Attorney General Jeff Sessions and Department of Homeland Security Secretary Kirstjen Nielsen defended the Trump administration's enforcement of its, despite widespread outcry over treatment of children at the nation's border. Under the current policy, anyone suspected of crossing the border illegally faces criminal prosecution. Children traveling with adults are separated from their families and taken into U.S. custody. U.S. protocol prohibits detaining children with their parents because the children are not charged with a crime while the parents are.
The two cabinet officials appeared to put the work on Congress to craft new immigration legislation to handle such issues when addressing a gathering of the nation's sheriffs in New Orleans for the National Sheriff's Association annual conference on Monday.
Secretary Nielsen told the group of sheriffs "don't believe the press" and that children detained "are very well taken of." The Department of Homeland Security (DHS) said Friday thathave been placed into shelters over a six-week period.
The secretary blamed members of Congress, the press and advocacy groups for spreading "misinformation" about the family separation process, saying that DHS is simply "enforcing the laws passed by Congress" and that her agency would "not apologize for doing our job."
"Surely it is the beginning of the unraveling of democracy when the body that makes the laws rather than change them asks the body that enforces them not to enforce the law, that cannot be the answer," she said.
Nielsen added, "Illegal actions have and must have consequences, no more free passes, no more get out of jail free cards. In communities every day, if you commit a crime police will take you to jail regardless of whether you have a family."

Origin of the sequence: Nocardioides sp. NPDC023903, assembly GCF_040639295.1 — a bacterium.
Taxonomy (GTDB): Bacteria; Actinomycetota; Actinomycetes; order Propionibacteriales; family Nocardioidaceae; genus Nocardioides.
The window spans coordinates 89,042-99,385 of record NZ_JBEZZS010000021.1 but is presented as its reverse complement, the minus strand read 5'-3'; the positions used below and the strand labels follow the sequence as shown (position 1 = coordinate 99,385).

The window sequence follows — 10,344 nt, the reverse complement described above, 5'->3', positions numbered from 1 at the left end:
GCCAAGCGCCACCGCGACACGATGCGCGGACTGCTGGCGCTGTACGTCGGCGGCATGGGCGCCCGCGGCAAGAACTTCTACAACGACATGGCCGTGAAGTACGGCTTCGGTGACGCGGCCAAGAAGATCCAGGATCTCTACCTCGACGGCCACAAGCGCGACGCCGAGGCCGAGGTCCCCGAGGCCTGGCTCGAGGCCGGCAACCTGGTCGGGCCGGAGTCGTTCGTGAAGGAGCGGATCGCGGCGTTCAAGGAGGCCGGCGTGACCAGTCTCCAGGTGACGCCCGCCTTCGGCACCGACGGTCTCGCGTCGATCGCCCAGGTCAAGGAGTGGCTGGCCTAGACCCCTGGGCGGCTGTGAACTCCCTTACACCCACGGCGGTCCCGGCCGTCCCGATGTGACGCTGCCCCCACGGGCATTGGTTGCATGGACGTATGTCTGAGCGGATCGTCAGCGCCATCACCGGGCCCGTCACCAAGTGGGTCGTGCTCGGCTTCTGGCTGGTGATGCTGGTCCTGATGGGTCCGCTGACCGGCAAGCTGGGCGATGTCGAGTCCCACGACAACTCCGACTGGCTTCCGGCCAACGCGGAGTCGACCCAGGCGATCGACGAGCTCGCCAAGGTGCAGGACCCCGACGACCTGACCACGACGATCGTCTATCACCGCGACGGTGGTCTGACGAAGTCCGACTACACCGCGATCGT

"We do not have the luxury of pretending that all individuals coming to this country as a family unit are in fact a family," said Nielsen.
Sessions, meanwhile, blamed previous administrations for allowing "loopholes" that led to immigrants crossing the border illegally with children, effectively given them immunity from prosecution.
"Word got out about this loophole with predictable results. The number of aliens illegally crossing with children between our ports of entry went from 14,000 to 75,000 -- that's a 5-fold increase -- in just the last 4 years. This cannot continue," Sessions said.
He urged that despite the current policy, the Trump White House does not want to separate children from their parents.
"We do not want adults to bring children into this country unlawfully, placing them at risk," he said. "This country is dedicated to caring for those children."
Sessions added "If we build the wall, if we pass legislation to end the lawlessness, we won't face these terrible choices. We will have a system where those who need to apply for asylum can do so and those who want to come to this country will apply to enter lawfully."